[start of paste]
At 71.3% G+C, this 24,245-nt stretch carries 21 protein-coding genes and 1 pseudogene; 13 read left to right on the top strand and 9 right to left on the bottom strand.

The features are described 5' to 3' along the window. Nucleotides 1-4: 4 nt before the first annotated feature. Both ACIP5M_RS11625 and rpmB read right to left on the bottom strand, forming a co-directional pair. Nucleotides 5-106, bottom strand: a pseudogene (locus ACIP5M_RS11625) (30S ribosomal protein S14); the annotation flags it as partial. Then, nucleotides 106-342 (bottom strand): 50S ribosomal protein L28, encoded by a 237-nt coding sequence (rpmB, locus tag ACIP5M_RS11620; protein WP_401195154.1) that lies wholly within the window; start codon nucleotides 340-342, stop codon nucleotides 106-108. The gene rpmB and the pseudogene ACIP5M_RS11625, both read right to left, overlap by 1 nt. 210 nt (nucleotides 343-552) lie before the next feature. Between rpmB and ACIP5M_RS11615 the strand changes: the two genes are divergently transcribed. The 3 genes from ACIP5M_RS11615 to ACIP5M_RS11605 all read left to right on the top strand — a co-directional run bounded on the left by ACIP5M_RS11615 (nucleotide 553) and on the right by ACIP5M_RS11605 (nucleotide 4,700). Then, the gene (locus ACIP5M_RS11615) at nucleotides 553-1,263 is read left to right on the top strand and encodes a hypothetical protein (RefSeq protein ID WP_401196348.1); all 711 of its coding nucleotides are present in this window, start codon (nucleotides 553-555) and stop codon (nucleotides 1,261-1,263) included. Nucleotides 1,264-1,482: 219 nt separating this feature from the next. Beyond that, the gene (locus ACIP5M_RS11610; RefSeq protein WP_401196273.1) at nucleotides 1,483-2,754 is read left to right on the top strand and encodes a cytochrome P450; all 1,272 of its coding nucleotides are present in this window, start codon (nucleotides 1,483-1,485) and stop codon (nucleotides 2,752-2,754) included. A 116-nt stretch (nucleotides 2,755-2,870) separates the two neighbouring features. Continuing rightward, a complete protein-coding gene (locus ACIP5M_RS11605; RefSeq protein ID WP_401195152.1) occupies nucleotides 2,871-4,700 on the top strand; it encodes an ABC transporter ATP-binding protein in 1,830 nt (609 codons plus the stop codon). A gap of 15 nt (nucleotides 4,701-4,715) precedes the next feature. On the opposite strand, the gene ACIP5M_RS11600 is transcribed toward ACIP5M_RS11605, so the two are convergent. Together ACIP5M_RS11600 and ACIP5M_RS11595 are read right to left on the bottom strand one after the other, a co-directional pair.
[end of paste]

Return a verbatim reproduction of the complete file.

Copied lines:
At 71.3% G+C, this 24,245-nt stretch carries 21 protein-coding genes and 1 pseudogene; 13 read left to right on the top strand and 9 right to left on the bottom strand.

The features are described 5' to 3' along the window. Nucleotides 1-4: 4 nt before the first annotated feature. Both ACIP5M_RS11625 and rpmB read right to left on the bottom strand, forming a co-directional pair. Nucleotides 5-106, bottom strand: a pseudogene (locus ACIP5M_RS11625) (30S ribosomal protein S14); the annotation flags it as partial. Then, nucleotides 106-342 (bottom strand): 50S ribosomal protein L28, encoded by a 237-nt coding sequence (rpmB, locus tag ACIP5M_RS11620; protein WP_401195154.1) that lies wholly within the window; start codon nucleotides 340-342, stop codon nucleotides 106-108. The gene rpmB and the pseudogene ACIP5M_RS11625, both read right to left, overlap by 1 nt. 210 nt (nucleotides 343-552) lie before the next feature. Between rpmB and ACIP5M_RS11615 the strand changes: the two genes are divergently transcribed. The 3 genes from ACIP5M_RS11615 to ACIP5M_RS11605 all read left to right on the top strand — a co-directional run bounded on the left by ACIP5M_RS11615 (nucleotide 553) and on the right by ACIP5M_RS11605 (nucleotide 4,700). Then, the gene (locus ACIP5M_RS11615) at nucleotides 553-1,263 is read left to right on the top strand and encodes a hypothetical protein (RefSeq protein ID WP_401196348.1); all 711 of its coding nucleotides are present in this window, start codon (nucleotides 553-555) and stop codon (nucleotides 1,261-1,263) included. Nucleotides 1,264-1,482: 219 nt separating this feature from the next. Beyond that, the gene (locus ACIP5M_RS11610; RefSeq protein WP_401196273.1) at nucleotides 1,483-2,754 is read left to right on the top strand and encodes a cytochrome P450; all 1,272 of its coding nucleotides are present in this window, start codon (nucleotides 1,483-1,485) and stop codon (nucleotides 2,752-2,754) included. A 116-nt stretch (nucleotides 2,755-2,870) separates the two neighbouring features. Continuing rightward, a complete protein-coding gene (locus ACIP5M_RS11605; RefSeq protein ID WP_401195152.1) occupies nucleotides 2,871-4,700 on the top strand; it encodes an ABC transporter ATP-binding protein in 1,830 nt (609 codons plus the stop codon). A gap of 15 nt (nucleotides 4,701-4,715) precedes the next feature. On the opposite strand, the gene ACIP5M_RS11600 is transcribed toward ACIP5M_RS11605, so the two are convergent. Together ACIP5M_RS11600 and ACIP5M_RS11595 are read right to left on the bottom strand one after the other, a co-directional pair.